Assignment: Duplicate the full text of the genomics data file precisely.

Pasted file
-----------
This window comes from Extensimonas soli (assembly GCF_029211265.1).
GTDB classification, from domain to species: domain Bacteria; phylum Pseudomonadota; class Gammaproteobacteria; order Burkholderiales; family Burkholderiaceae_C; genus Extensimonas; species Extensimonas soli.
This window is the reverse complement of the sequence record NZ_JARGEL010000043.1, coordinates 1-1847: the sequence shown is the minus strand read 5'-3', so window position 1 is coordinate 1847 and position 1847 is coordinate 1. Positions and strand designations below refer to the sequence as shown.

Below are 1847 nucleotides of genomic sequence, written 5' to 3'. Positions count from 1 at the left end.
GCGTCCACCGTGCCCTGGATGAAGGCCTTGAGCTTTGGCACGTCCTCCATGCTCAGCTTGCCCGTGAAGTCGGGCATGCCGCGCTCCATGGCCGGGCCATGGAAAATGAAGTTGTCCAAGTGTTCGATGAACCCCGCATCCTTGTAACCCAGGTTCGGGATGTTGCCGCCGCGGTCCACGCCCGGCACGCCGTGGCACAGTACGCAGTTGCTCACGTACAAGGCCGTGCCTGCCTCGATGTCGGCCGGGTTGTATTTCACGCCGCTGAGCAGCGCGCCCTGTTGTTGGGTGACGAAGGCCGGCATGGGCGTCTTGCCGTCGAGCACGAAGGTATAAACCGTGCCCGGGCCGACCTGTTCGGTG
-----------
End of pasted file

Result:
This window comes from Extensimonas soli (assembly GCF_029211265.1).
GTDB classification, from domain to species: domain Bacteria; phylum Pseudomonadota; class Gammaproteobacteria; order Burkholderiales; family Burkholderiaceae_C; genus Extensimonas; species Extensimonas soli.
This window is the reverse complement of the sequence record NZ_JARGEL010000043.1, coordinates 1-1847: the sequence shown is the minus strand read 5'-3', so window position 1 is coordinate 1847 and position 1847 is coordinate 1. Positions and strand designations below refer to the sequence as shown.

Below are 1847 nucleotides of genomic sequence, written 5' to 3'. Positions count from 1 at the left end.
GCGTCCACCGTGCCCTGGATGAAGGCCTTGAGCTTTGGCACGTCCTCCATGCTCAGCTTGCCCGTGAAGTCGGGCATGCCGCGCTCCATGGCCGGGCCATGGAAAATGAAGTTGTCCAAGTGTTCGATGAACCCCGCATCCTTGTAACCCAGGTTCGGGATGTTGCCGCCGCGGTCCACGCCCGGCACGCCGTGGCACAGTACGCAGTTGCTCACGTACAAGGCCGTGCCTGCCTCGATGTCGGCCGGGTTGTATTTCACGCCGCTGAGCAGCGCGCCCTGTTGTTGGGTGACGAAGGCCGGCATGGGCGTCTTGCCGTCGAGCACGAAGGTATAAACCGTGCCCGGGCCGACCTGTTCGGTG